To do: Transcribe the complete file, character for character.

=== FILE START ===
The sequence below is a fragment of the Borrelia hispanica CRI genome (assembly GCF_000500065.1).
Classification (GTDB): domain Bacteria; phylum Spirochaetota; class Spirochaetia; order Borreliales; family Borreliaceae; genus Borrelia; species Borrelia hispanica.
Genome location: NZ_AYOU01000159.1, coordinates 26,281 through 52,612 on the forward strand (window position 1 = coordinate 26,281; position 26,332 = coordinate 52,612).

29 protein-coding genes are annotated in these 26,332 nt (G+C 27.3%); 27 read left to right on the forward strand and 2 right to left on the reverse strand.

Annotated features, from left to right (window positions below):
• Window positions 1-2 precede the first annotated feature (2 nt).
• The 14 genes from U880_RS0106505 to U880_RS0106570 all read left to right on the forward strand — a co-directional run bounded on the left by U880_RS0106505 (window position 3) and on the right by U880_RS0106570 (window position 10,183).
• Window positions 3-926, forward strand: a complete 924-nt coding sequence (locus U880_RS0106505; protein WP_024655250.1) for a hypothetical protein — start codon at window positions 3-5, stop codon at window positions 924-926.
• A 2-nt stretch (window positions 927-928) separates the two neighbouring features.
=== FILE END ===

The sequence below is a fragment of the Borrelia hispanica CRI genome (assembly GCF_000500065.1).
Classification (GTDB): domain Bacteria; phylum Spirochaetota; class Spirochaetia; order Borreliales; family Borreliaceae; genus Borrelia; species Borrelia hispanica.
Genome location: NZ_AYOU01000159.1, coordinates 26,281 through 52,612 on the forward strand (window position 1 = coordinate 26,281; position 26,332 = coordinate 52,612).

29 protein-coding genes are annotated in these 26,332 nt (G+C 27.3%); 27 read left to right on the forward strand and 2 right to left on the reverse strand.

Annotated features, from left to right (window positions below):
• Window positions 1-2 precede the first annotated feature (2 nt).
• The 14 genes from U880_RS0106505 to U880_RS0106570 all read left to right on the forward strand — a co-directional run bounded on the left by U880_RS0106505 (window position 3) and on the right by U880_RS0106570 (window position 10,183).
• Window positions 3-926, forward strand: a complete 924-nt coding sequence (locus U880_RS0106505; protein WP_024655250.1) for a hypothetical protein — start codon at window positions 3-5, stop codon at window positions 924-926.
• A 2-nt stretch (window positions 927-928) separates the two neighbouring features.